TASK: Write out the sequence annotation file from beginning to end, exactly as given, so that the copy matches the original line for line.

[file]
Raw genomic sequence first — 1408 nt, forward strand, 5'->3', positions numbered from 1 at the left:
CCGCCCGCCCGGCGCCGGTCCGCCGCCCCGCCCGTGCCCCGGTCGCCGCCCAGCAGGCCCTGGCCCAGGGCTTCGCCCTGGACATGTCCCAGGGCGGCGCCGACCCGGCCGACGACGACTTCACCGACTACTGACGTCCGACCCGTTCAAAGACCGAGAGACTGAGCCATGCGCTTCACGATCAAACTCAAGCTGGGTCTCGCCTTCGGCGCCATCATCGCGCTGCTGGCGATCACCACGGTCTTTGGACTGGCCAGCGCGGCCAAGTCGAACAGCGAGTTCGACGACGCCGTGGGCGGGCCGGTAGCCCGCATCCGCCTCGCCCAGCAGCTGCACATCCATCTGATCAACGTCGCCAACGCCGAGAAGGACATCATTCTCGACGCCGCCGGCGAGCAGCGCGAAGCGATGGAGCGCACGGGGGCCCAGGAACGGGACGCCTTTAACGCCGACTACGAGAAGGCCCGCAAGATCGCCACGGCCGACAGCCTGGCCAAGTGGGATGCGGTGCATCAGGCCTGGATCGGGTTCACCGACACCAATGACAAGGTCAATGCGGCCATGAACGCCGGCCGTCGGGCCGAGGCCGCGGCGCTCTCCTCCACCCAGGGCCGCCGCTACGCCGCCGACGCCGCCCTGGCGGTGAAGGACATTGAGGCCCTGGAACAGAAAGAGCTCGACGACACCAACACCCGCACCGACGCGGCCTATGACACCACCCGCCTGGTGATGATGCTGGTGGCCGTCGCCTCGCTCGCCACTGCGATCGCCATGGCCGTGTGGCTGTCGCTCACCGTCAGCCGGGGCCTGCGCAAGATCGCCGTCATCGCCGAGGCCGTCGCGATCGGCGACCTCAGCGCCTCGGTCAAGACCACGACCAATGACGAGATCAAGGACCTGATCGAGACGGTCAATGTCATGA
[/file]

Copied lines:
Raw genomic sequence first — 1408 nt, forward strand, 5'->3', positions numbered from 1 at the left:
CCGCCCGCCCGGCGCCGGTCCGCCGCCCCGCCCGTGCCCCGGTCGCCGCCCAGCAGGCCCTGGCCCAGGGCTTCGCCCTGGACATGTCCCAGGGCGGCGCCGACCCGGCCGACGACGACTTCACCGACTACTGACGTCCGACCCGTTCAAAGACCGAGAGACTGAGCCATGCGCTTCACGATCAAACTCAAGCTGGGTCTCGCCTTCGGCGCCATCATCGCGCTGCTGGCGATCACCACGGTCTTTGGACTGGCCAGCGCGGCCAAGTCGAACAGCGAGTTCGACGACGCCGTGGGCGGGCCGGTAGCCCGCATCCGCCTCGCCCAGCAGCTGCACATCCATCTGATCAACGTCGCCAACGCCGAGAAGGACATCATTCTCGACGCCGCCGGCGAGCAGCGCGAAGCGATGGAGCGCACGGGGGCCCAGGAACGGGACGCCTTTAACGCCGACTACGAGAAGGCCCGCAAGATCGCCACGGCCGACAGCCTGGCCAAGTGGGATGCGGTGCATCAGGCCTGGATCGGGTTCACCGACACCAATGACAAGGTCAATGCGGCCATGAACGCCGGCCGTCGGGCCGAGGCCGCGGCGCTCTCCTCCACCCAGGGCCGCCGCTACGCCGCCGACGCCGCCCTGGCGGTGAAGGACATTGAGGCCCTGGAACAGAAAGAGCTCGACGACACCAACACCCGCACCGACGCGGCCTATGACACCACCCGCCTGGTGATGATGCTGGTGGCCGTCGCCTCGCTCGCCACTGCGATCGCCATGGCCGTGTGGCTGTCGCTCACCGTCAGCCGGGGCCTGCGCAAGATCGCCGTCATCGCCGAGGCCGTCGCGATCGGCGACCTCAGCGCCTCGGTCAAGACCACGACCAATGACGAGATCAAGGACCTGATCGAGACGGTCAATGTCATGA